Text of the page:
Tai Chi class celebrates second year with ‘recital’

Published 3:00 am Thursday, June 21, 2018

Tai chi is an ancient Chinese tradition that is now practiced as a graceful form of exercise.

On Wednesday, the tai chi class at the Colley Senior Complex celebrated its second year   with a demonstration of the exercise that is often described as meditation in motion.

Rich Chhoun, a massage therapist in Troy, leads the group at 7 a.m. each Wednesday and Friday at the complex. His expressed pride in the advancement his class has made in a relatively short time.
“They all have come quite a way since we started,” Chhoun said. “How far they have come is impressive. Last year, they performed eight forms or series of movements. This time, they performed 24 forms. They have learned a lot.”

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Chhoun said tai chi is a low-impact, slow motion exercise where participants go through a series of motions without pausing.

“It’s exercise but it is like a slow dance,” he said. “And it has many benefits. Tai chi improves body strength, movement and balance, which is a concern for many seniors because the loss of balance is cause for many falls. Tai chi also improves your breathing. It helps you concentrate and provides opportunities for fellowship. And, you don’t need a prescription for tai chi.”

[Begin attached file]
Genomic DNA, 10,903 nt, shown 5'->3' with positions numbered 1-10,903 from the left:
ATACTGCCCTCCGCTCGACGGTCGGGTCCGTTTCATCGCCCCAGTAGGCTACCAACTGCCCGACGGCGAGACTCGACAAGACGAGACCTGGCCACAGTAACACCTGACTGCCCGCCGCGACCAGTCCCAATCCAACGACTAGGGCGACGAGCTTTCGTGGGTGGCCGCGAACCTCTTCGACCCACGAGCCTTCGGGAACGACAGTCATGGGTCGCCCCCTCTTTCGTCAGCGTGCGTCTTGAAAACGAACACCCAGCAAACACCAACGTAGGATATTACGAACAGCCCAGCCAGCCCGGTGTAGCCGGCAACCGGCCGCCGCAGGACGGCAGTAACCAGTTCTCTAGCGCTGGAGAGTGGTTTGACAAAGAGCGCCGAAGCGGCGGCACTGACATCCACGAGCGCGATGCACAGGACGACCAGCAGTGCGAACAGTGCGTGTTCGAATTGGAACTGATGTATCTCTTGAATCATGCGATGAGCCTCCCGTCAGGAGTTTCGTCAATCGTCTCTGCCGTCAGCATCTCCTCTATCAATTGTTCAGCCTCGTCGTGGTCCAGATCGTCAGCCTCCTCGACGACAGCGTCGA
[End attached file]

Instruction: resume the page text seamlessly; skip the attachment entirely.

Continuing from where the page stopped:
The tai chi class demonstrated a “dance” that included 24 forms and was almost like watching a ballet, said Catherine Jordan, director of the senior complex.

“Just watching the demonstration was soothing and relaxing,” she said. “I can only imagine how it was for them. Tai chi is exercise that anyone can do and can benefit from. It’s a beautiful way to exercise.”

Each participant received a certificate of advancement, which they all said, was just that, not a diploma.

“We’ve just begun,” they laughingly said.

Victoria Burden said tai chi has improved her overall body movement, her strength and her balance.

“It’s relaxing and helps clear my mind and I go through the day more relaxed,” she said.

For Sharon Mitchell, tai chi is all about wellness.

“It has helped with my breathing and my movement,” she said. “I can move around much easier and more gracefully. I’m more relaxed and just feel better. Tai chi is a graceful and relaxing way to exercise.”
Mark Kelly said the stretching movements and the breathing exercises are beneficial, even while standing in line at the airport.

“Those exercises relieve stress and help you relax,” he said. “Tai chi helps you physically and mentally. My concentration has improved. My flexibility has improved and my balance.”

The entire exercise group demonstrated the ability to balance on one foot while laughing all the while.

“The comraderie of tai chi is amazing,” said Beth Jennings. “We have become good friends and enjoy being together even at 7 o’clock in the morning.”

Tai chi is exercise but it’s more than that, it’s almost like a big dose of medicine taken early in the morning that keeps you going all day long, the classmates said.